President Herbert Hoover (R-CA) / Vice President Charles Curtis (R-KS) 210 electoral votes, 49.3% of the popular vote.

Many states were extremely close, Illinois, Nebraska and Kentucky being decided by a margin of less than one percent.

The results were pretty surprising, I didn't expect Hoover to lose Wisconsin, Minnesota and the Upper Plains while winning West Virginia.

Smith's best state was South Carolina, where he won 93.28% of the vote.
Hoover's best state was Vermont, where he won 63.69% of the vote.

I was surprised the popular vote was as narrow as it was, considering Smith won comfortably in the electoral vote and his massive margins in the South. However, Hoover won a lot of large industrial states by fair margins, like Ohio, Pennsylvania and Michigan. Many of Smith's larger states were won narrowly, like Illinois and New York.
How did you calculate that?
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Pessimistic Antineutrino
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« Reply #3789 on: August 05, 2013, 09:10:50 pm »

It was actually quite simple, and as a result most likely inaccurate. I suppose I didn't explain it well, so here's a better explanation.

Al Smith won 45.57% of the vote in Connecticut in 1928.

Herbert Hoover won 48.54% of the vote.

Adding these totals gives a "sum" of 94.11. To get Hoover's percentage I did 48.54÷94.11 to get 51.58%, which is actually closer to 52%. So that's about it.
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Scott
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« Reply #3790 on: August 05, 2013, 09:39:18 pm »

2008


Clinton/Dodd: 382 (52.8%)
McCain/Palin: 156 (46.8%)
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Anton Kreitzer
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« Reply #3791 on: August 05, 2013, 09:55:15 pm »
« Edited: August 05, 2013, 11:05:45 pm by Abbott for PM! »

2008


Clinton/Dodd: 382 (52.8%)
McCain/Palin: 156 (46.8%)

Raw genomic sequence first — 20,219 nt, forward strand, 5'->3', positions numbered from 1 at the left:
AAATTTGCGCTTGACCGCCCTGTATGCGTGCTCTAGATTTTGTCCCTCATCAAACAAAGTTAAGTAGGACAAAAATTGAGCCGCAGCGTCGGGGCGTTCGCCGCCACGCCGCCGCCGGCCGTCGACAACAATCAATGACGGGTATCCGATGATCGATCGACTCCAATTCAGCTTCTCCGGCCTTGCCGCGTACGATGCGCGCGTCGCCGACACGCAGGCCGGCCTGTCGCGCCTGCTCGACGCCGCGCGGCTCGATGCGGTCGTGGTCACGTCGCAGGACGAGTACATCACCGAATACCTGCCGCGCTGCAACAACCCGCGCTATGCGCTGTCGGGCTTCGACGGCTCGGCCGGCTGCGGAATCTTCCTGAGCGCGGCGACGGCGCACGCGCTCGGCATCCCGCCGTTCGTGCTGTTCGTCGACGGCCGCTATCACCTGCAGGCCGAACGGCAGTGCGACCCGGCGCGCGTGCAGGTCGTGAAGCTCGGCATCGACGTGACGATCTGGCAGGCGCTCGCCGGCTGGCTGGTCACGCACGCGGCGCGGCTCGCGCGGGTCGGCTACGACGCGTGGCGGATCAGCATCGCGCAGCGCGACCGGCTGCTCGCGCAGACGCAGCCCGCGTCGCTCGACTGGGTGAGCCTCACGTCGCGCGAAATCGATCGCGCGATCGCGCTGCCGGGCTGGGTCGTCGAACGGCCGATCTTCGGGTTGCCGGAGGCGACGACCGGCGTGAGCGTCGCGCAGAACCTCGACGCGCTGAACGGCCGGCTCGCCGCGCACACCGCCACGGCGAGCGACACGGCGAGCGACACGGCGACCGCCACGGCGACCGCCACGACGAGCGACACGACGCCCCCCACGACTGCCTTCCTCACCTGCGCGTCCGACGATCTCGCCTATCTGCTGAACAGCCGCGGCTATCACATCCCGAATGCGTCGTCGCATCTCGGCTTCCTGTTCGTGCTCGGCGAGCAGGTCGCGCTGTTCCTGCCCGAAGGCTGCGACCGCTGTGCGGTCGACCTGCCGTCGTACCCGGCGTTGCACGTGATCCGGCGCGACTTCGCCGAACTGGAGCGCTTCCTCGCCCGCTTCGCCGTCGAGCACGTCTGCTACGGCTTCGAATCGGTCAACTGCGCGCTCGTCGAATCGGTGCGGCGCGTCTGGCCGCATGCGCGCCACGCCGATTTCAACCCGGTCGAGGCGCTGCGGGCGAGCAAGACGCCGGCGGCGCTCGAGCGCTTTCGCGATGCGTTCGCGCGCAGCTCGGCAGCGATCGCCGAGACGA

How does McCain carry CO while losing NE-2?
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Scott
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« Reply #3792 on: August 05, 2013, 11:16:22 pm »

2008


Clinton/Dodd: 382 (52.8%)
McCain/Palin: 156 (46.8%)

How does McCain carry CO while losing NE-2?

NE-2 is extremely close in this scenario, as it was in real life.  Colorado, IIRC, favored McCain over Hillary but Obama over McCain.  The same may have been true with Nevada and New Mexico, but I'm not really sure.
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Anton Kreitzer
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« Reply #3793 on: August 05, 2013, 11:44:48 pm »

2008


Clinton/Dodd: 382 (52.8%)
McCain/Palin: 156 (46.8%)

How does McCain carry CO while losing NE-2?

NE-2 is extremely close in this scenario, as it was in real life.  Colorado, IIRC, favored McCain over Hillary but Obama over McCain.  The same may have been true with Nevada and New Mexico, but I'm not really sure.

Thanks for that, and thinking about it, the western states aren't Clinton's best area...
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NHI
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« Reply #3794 on: August 07, 2013, 06:06:56 pm »

2016:
Clinton/O'Malley v. Cruz/Lee

Clinton/O'Malley: 359 (53.24%)
Cruz/Lee: 179 (44.90%)
Other: 1.86%

2020:
Christie/Huntsman v. O'Malley/Grimes

Christie/Huntsman: 297 (50.37%)
O'Malley/Grimes: 241 (48.21%)
Other: 1.42%
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Oldiesfreak1854
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« Reply #3795 on: August 07, 2013, 06:31:12 pm »

2016


Fmr. Gov. Jon Huntsman (R-UT)/Sen. Marco Rubio (R-FL): 337
Vice Pres. Joe Biden (D-DE)/Sen. Dianne Feinstein (D-CA): 201
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NHI
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« Reply #3796 on: August 07, 2013, 07:29:51 pm »

2016


Fmr. Gov. Jon Huntsman (R-UT)/Sen. Marco Rubio (R-FL): 337
Vice Pres. Joe Biden (D-DE)/Sen. Dianne Feinstein (D-CA): 201

Beautiful!
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Consciously Unconscious
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« Reply #3797 on: August 07, 2013, 10:18:17 pm »

Surprise Jill Stein win 2012:

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Endy
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« Reply #3798 on: August 08, 2013, 09:17:46 am »


Not so beautiful....
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Goodwin
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« Reply #3799 on: August 08, 2013, 02:51:06 pm »

2012


Romney/Ryan 273 (50.7%)
Obama/Biden  265  (48.3%)